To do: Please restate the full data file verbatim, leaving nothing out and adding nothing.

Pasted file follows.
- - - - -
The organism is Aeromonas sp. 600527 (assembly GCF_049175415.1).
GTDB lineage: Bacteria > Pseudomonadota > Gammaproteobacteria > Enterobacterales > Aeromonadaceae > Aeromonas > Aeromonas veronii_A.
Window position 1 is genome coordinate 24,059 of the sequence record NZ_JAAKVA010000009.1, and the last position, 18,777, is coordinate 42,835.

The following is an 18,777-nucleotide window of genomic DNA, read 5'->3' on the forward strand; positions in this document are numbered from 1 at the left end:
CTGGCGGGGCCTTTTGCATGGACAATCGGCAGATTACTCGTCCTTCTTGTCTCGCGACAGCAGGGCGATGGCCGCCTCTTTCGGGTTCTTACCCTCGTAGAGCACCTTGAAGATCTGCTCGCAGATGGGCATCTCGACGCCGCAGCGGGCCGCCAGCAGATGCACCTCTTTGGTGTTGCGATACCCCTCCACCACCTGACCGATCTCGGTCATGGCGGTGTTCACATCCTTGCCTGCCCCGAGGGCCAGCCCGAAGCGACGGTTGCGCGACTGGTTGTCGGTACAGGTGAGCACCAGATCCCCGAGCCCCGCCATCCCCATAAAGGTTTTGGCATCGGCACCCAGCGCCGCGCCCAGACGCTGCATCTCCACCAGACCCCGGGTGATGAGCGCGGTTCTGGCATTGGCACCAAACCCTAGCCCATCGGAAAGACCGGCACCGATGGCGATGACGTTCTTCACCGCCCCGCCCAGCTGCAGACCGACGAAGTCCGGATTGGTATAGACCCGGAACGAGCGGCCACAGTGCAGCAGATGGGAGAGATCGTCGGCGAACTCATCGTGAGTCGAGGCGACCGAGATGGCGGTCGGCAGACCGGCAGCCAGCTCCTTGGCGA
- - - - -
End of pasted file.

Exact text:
The organism is Aeromonas sp. 600527 (assembly GCF_049175415.1).
GTDB lineage: Bacteria > Pseudomonadota > Gammaproteobacteria > Enterobacterales > Aeromonadaceae > Aeromonas > Aeromonas veronii_A.
Window position 1 is genome coordinate 24,059 of the sequence record NZ_JAAKVA010000009.1, and the last position, 18,777, is coordinate 42,835.

The following is an 18,777-nucleotide window of genomic DNA, read 5'->3' on the forward strand; positions in this document are numbered from 1 at the left end:
CTGGCGGGGCCTTTTGCATGGACAATCGGCAGATTACTCGTCCTTCTTGTCTCGCGACAGCAGGGCGATGGCCGCCTCTTTCGGGTTCTTACCCTCGTAGAGCACCTTGAAGATCTGCTCGCAGATGGGCATCTCGACGCCGCAGCGGGCCGCCAGCAGATGCACCTCTTTGGTGTTGCGATACCCCTCCACCACCTGACCGATCTCGGTCATGGCGGTGTTCACATCCTTGCCTGCCCCGAGGGCCAGCCCGAAGCGACGGTTGCGCGACTGGTTGTCGGTACAGGTGAGCACCAGATCCCCGAGCCCCGCCATCCCCATAAAGGTTTTGGCATCGGCACCCAGCGCCGCGCCCAGACGCTGCATCTCCACCAGACCCCGGGTGATGAGCGCGGTTCTGGCATTGGCACCAAACCCTAGCCCATCGGAAAGACCGGCACCGATGGCGATGACGTTCTTCACCGCCCCGCCCAGCTGCAGACCGACGAAGTCCGGATTGGTATAGACCCGGAACGAGCGGCCACAGTGCAGCAGATGGGAGAGATCGTCGGCGAACTCATCGTGAGTCGAGGCGACCGAGATGGCGGTCGGCAGACCGGCAGCCAGCTCCTTGGCGA